Klimt's work had always betrayed a feeling for design and pattern. Architectural forms, often neoclassical in style, surrounded much Ringstrasse wall painting, and were on occasion touched up with gold. The incorporation of broad architectural masses--the internalization of what had formerly been external--gave an abstract quality to some of Klimt's early canvases. Unlike older painters, he did not use architectural elements for classical ambience, but to provide a rigid and essentially two-dimensional compositional structure. Simultaneously, he began using gold to heighten the decorative effect of his work. From the edges inward, the metallic color seeped into his canvases, first as an extension of the traditional frame or border, and ultimately as an integral component of the image.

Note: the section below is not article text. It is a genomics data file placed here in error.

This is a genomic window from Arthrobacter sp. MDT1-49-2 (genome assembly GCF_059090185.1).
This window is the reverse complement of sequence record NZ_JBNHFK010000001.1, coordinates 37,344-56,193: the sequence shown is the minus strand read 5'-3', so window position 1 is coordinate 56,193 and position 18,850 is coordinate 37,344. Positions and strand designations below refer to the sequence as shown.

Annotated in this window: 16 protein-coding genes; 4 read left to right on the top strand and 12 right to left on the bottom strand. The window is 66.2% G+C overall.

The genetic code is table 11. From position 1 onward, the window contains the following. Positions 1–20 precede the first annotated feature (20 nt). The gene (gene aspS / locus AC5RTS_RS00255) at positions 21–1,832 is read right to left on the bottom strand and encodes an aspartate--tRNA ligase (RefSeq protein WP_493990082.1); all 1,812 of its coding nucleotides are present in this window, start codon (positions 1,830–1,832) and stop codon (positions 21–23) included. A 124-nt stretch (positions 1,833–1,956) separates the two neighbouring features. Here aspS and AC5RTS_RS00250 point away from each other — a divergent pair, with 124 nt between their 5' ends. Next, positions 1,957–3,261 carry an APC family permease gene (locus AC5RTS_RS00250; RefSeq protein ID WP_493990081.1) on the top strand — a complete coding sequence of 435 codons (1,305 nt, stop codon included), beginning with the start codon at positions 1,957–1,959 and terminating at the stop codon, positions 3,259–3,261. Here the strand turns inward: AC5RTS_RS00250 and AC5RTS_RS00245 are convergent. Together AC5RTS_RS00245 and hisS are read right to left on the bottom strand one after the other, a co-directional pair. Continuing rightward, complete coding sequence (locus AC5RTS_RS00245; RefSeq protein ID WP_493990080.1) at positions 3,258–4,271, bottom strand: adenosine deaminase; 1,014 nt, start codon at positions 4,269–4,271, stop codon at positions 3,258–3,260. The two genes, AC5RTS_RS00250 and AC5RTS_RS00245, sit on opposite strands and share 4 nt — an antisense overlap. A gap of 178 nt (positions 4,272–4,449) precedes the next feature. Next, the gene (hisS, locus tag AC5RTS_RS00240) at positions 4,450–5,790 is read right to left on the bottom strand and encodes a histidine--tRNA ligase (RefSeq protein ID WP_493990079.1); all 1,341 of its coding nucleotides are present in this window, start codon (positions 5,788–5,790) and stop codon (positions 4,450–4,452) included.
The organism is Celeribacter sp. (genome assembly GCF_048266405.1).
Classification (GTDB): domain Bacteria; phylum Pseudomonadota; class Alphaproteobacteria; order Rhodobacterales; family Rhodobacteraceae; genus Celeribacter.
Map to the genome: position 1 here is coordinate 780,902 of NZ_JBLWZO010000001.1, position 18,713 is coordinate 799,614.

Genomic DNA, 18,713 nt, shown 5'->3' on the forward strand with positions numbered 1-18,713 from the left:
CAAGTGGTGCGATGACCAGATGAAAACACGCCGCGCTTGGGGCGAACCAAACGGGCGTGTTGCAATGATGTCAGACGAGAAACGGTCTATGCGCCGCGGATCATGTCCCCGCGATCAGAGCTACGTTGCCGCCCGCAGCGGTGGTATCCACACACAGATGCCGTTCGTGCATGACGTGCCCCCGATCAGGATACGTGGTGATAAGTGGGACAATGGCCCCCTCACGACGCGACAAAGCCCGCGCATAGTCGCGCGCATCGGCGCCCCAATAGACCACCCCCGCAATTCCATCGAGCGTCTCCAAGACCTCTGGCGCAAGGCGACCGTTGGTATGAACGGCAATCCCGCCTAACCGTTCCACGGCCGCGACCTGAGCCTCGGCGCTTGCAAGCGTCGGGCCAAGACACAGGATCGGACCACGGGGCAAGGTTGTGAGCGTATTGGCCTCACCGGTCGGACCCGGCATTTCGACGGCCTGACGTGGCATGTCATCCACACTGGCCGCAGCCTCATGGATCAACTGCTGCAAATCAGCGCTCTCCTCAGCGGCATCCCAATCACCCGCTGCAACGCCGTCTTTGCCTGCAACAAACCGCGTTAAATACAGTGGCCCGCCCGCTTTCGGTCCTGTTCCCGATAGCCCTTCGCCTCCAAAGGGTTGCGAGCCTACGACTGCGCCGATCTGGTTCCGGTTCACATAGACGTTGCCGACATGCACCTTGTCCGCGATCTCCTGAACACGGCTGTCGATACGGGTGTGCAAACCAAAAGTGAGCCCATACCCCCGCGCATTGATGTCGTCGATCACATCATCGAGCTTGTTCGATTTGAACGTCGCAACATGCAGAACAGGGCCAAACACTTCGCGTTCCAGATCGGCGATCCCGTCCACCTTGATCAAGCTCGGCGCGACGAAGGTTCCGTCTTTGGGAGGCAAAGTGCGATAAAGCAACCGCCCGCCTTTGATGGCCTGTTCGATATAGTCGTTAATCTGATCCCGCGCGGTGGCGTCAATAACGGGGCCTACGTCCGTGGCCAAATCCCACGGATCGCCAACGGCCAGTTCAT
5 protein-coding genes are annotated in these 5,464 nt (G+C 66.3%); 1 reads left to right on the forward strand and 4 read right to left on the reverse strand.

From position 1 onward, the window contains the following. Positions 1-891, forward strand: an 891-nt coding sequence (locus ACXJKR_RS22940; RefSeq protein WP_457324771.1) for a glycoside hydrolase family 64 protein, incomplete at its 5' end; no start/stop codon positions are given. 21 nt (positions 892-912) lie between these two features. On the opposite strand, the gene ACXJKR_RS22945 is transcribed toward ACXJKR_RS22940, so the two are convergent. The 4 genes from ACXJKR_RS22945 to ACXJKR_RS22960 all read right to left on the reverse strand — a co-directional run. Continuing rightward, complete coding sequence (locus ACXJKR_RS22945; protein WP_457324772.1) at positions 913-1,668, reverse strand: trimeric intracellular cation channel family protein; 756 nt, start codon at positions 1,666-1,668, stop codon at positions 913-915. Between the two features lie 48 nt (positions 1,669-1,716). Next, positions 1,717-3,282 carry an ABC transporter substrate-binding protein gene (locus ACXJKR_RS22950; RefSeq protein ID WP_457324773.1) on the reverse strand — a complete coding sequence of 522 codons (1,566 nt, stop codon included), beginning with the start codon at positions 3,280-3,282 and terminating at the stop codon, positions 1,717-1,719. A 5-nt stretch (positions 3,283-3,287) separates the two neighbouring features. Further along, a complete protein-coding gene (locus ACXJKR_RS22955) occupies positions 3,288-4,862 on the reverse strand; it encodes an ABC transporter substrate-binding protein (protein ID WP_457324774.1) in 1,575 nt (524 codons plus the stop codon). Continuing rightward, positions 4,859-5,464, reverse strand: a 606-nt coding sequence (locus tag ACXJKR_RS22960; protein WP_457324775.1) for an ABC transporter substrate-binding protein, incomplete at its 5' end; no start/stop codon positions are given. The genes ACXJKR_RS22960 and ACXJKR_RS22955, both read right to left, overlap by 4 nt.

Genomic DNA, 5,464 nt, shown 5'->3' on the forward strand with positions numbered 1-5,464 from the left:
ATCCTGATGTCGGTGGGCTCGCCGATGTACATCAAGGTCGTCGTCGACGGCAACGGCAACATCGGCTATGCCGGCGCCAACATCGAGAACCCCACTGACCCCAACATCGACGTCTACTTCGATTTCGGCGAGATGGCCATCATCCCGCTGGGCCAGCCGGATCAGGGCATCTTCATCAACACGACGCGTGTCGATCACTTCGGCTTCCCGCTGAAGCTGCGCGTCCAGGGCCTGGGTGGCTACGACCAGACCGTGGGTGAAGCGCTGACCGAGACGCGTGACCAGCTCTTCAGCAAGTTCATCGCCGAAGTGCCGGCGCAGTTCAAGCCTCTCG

As abstract form became more dominant in Klimt's work, the position of the human figure became increasingly tenuous. Gone, finally, was the architectural illusion, and the three-dimensional figure looked ill at ease in the resultant flat space. The conflict between Klimt's realistic subjects and the painterly world which he created for them was to haunt the artist for the rest of his life. Around 1907 or 1908, he found a partial solution to this problem by adopting lusher, more heavily impastoed paint surfaces that to a degree equalized the treatment of the flesh and its surroundings. This softer style, with its muted, pastel colors--in a sense the direct antithesis of the "gold" period--characterized Klimt's work for the last decade or so of his career.